Tag Archives: Hunter

2019-20 NHL Mascot Power Rankings

Back by popular demand– though a few months later than last season– it’s once again time to rank the NHL mascots.

In January 2017, DTFR began a new tradition of giving props for great efforts made in the community, laughs shared, smiles brought to everyone’s faces and (most importantly) character displayed by every mascot in the National Hockey League.

So without further ado, let’s get started.

31) New York Rangers 31st in 2018-19, 30th in 2017-18

The Rangers still don’t have a mascot, which in today’s day and age is a crime. Just march Brian Leetch around Madison Square Garden once in a while or something. Maybe even let Henrik Lundqvist become the team’s first mascot once he retires.

30) Al the Octopus (Detroit Red Wings) 30th in 2018-19, 26th in 2017-18

It’s a yearly tradition at this point to mention how awesome any Al the Octopus plush toy is and that it’s a shame the Red Wings never made Al the Octopus into a real thing instead of just a prop that ended up being sold for $7,700 at an auction in 2017 after Joe Louis Arena was closed and Detroit moved into their current home, Little Caesars Arena.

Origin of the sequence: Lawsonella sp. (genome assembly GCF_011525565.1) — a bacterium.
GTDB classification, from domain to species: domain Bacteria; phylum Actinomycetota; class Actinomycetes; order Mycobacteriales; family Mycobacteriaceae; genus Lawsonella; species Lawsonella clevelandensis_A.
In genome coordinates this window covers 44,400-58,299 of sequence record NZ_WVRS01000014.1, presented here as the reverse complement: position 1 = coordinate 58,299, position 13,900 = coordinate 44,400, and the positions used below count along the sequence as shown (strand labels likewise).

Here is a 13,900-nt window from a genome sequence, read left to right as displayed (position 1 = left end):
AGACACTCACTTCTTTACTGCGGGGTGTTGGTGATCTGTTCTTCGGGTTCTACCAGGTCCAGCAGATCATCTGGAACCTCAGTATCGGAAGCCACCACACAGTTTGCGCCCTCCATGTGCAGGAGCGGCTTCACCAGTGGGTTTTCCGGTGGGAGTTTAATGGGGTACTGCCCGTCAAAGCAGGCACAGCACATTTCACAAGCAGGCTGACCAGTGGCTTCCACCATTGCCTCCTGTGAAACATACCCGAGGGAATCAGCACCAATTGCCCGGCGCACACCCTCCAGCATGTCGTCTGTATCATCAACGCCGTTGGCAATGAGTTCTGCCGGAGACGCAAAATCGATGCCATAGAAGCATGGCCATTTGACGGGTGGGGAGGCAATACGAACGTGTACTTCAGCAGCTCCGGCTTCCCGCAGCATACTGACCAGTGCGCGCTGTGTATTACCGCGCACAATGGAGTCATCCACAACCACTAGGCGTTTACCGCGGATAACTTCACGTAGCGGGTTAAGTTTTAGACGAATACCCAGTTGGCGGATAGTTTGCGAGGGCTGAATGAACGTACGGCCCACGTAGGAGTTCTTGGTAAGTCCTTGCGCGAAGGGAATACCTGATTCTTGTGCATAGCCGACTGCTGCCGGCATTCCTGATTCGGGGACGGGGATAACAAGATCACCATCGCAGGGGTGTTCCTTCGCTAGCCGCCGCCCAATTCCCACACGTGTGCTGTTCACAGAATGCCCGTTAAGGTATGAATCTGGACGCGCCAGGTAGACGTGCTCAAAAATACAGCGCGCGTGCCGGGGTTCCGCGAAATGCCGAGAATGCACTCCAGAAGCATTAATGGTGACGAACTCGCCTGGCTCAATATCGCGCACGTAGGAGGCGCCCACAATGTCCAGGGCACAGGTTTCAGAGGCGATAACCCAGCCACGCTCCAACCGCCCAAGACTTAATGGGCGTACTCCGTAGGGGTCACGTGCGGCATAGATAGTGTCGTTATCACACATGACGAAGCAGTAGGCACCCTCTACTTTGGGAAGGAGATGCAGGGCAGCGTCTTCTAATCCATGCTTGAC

29) Spartacat (Ottawa Senators) 21st in 2018-19, 9th in 2017-18

Just like the Senators, Spartacat has fallen on hard times and really needs someone to love him. Unfortunately for Spartacat, he probably needs a haircut first or at least that rebrand to finally come around and give Ottawa a fresh look all-around (with new jerseys, new logos and new players).

28) Thunderbug (Tampa Bay Lightning) 18th in 2018-19, 15th in 2017-18

Being as cute as a bug no longer cuts it when you have Gritty running around causing chaos, plus other mascots really drumming up their personality bits. Perhaps Thunderbug has gotten too casual in recent years and that’s the reason why the Lightning haven’t won the Cup since 2004.

27) Nordy (Minnesota Wild) 28th in 2018-19, 24th in 2017-18

Like Minnesota sports as a whole, Nordy is just comfortable where he’s at. Nobody’s really sure whether he’s a fox, a wolf or some hybrid northern animal native to the wild, but the Wild’s mascot might also be on General Manager, Bill Guerin’s, list of assets to move at this year’s trade deadline if he’s not careful.

26) Wild Wing (Anaheim Ducks) 17th in 2018-19, 3rd in 2017-18

Wild Wing would be the perfect mascot for a roller hockey team, which is fitting for his location in southern California– where you could play roller hockey year-round. What might be a better option for the Ducks, however, would be to have legendary surfer, Rob Machado, make more appearances at Honda Center in an Anaheim sweater.